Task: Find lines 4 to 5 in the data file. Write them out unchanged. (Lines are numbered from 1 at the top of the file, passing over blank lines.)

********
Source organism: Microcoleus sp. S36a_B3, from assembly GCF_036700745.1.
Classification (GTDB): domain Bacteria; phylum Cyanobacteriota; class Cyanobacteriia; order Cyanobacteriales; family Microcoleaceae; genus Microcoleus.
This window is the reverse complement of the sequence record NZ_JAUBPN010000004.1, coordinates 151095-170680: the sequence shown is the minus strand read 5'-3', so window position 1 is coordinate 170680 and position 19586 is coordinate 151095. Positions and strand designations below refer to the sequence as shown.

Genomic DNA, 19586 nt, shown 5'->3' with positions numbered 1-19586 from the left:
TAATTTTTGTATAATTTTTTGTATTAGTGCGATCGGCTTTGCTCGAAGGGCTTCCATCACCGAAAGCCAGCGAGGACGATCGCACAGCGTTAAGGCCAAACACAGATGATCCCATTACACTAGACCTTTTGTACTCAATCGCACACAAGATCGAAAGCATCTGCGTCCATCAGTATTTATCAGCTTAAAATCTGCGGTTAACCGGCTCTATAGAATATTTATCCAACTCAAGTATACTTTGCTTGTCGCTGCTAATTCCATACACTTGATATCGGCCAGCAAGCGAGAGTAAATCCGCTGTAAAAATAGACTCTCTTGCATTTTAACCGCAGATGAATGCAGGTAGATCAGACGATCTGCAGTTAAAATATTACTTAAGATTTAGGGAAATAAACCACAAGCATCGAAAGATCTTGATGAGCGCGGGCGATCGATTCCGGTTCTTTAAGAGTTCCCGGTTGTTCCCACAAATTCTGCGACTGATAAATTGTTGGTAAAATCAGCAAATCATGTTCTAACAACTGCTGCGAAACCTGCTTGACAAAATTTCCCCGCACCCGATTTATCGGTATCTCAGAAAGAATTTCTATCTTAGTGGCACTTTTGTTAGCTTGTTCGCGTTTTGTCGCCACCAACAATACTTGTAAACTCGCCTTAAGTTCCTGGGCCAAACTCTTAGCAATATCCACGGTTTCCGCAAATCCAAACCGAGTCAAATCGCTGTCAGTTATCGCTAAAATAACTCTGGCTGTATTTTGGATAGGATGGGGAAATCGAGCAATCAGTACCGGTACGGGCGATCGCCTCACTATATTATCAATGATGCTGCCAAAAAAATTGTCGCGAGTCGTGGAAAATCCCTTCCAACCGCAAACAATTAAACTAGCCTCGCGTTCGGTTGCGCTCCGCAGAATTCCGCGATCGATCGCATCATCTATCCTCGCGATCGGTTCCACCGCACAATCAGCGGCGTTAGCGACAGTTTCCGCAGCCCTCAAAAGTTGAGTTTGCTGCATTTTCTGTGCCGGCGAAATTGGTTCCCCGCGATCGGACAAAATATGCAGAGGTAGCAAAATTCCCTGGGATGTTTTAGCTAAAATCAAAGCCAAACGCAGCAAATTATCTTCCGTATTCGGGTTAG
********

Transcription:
Genomic DNA, 19586 nt, shown 5'->3' with positions numbered 1-19586 from the left:
TAATTTTTGTATAATTTTTTGTATTAGTGCGATCGGCTTTGCTCGAAGGGCTTCCATCACCGAAAGCCAGCGAGGACGATCGCACAGCGTTAAGGCCAAACACAGATGATCCCATTACACTAGACCTTTTGTACTCAATCGCACACAAGATCGAAAGCATCTGCGTCCATCAGTATTTATCAGCTTAAAATCTGCGGTTAACCGGCTCTATAGAATATTTATCCAACTCAAGTATACTTTGCTTGTCGCTGCTAATTCCATACACTTGATATCGGCCAGCAAGCGAGAGTAAATCCGCTGTAAAAATAGACTCTCTTGCATTTTAACCGCAGATGAATGCAGGTAGATCAGACGATCTGCAGTTAAAATATTACTTAAGATTTAGGGAAATAAACCACAAGCATCGAAAGATCTTGATGAGCGCGGGCGATCGATTCCGGTTCTTTAAGAGTTCCCGGTTGTTCCCACAAATTCTGCGACTGATAAATTGTTGGTAAAATCAGCAAATCATGTTCTAACAACTGCTGCGAAACCTGCTTGACAAAATTTCCCCGCACCCGATTTATCGGTATCTCAGAAAGAATTTCTATCTTAGTGGCACTTTTGTTAGCTTGTTCGCGTTTTGTCGCCACCAACAATACTTGTAAACTCGCCTTAAGTTCCTGGGCCAAACTCTTAGCAATATCCACGGTTTCCGCAAATCCAAACCGAGTCAAATCGCTGTCAGTTATCGCTAAAATAACTCTGGCTGTATTTTGGATAGGATGGGGAAATCGAGCAATCAGTACCGGTACGGGCGATCGCCTCACTATATTATCAATGATGCTGCCAAAAAAATTGTCGCGAGTCGTGGAAAATCCCTTCCAACCGCAAACAATTAAACTAGCCTCGCGTTCGGTTGCGCTCCGCAGAATTCCGCGATCGATCGCATCATCTATCCTCGCGATCGGTTCCACCGCACAATCAGCGGCGTTAGCGACAGTTTCCGCAGCCCTCAAAAGTTGAGTTTGCTGCATTTTCTGTGCCGGCGAAATTGGTTCCCCGCGATCGGACAAAATATGCAGAGGTAGCAAAATTCCCTGGGATGTTTTAGCTAAAATCAAAGCCAAACGCAGCAAATTATCTTCCGTATTCGGGTTAG